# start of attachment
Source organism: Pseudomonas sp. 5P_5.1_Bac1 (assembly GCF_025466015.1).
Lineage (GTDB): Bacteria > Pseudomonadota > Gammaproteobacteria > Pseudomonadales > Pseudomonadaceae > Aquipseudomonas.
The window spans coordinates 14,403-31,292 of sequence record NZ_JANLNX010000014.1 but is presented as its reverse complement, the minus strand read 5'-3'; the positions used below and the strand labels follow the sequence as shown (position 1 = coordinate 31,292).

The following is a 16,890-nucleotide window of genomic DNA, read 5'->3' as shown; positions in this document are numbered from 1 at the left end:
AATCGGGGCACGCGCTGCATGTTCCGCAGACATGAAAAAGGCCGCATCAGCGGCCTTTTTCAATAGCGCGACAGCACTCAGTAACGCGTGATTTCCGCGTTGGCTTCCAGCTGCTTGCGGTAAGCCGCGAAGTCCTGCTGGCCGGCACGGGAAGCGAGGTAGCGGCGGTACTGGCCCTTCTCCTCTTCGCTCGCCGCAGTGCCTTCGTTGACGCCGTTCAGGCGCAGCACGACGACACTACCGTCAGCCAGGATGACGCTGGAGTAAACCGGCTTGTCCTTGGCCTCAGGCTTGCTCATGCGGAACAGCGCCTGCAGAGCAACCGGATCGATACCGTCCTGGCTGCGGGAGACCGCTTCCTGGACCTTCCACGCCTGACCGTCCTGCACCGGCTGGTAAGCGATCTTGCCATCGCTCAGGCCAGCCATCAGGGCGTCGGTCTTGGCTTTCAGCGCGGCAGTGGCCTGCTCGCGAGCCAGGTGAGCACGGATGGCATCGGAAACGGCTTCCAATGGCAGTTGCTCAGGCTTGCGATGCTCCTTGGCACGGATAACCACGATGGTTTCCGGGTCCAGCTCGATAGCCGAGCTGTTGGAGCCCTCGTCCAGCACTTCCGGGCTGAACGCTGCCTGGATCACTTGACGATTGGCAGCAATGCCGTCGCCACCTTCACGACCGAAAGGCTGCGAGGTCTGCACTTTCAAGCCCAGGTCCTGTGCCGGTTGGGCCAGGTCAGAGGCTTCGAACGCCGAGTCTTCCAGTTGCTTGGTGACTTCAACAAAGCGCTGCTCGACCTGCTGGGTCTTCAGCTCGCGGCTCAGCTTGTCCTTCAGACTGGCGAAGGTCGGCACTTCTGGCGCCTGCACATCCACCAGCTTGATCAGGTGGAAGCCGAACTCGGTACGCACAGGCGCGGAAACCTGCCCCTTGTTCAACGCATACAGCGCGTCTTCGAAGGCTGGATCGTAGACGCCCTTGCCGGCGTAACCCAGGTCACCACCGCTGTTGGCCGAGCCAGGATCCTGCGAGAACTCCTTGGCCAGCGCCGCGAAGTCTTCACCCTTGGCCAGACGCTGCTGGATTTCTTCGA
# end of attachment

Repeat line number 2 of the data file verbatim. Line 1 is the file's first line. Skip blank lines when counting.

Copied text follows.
Lineage (GTDB): Bacteria > Pseudomonadota > Gammaproteobacteria > Pseudomonadales > Pseudomonadaceae > Aquipseudomonas.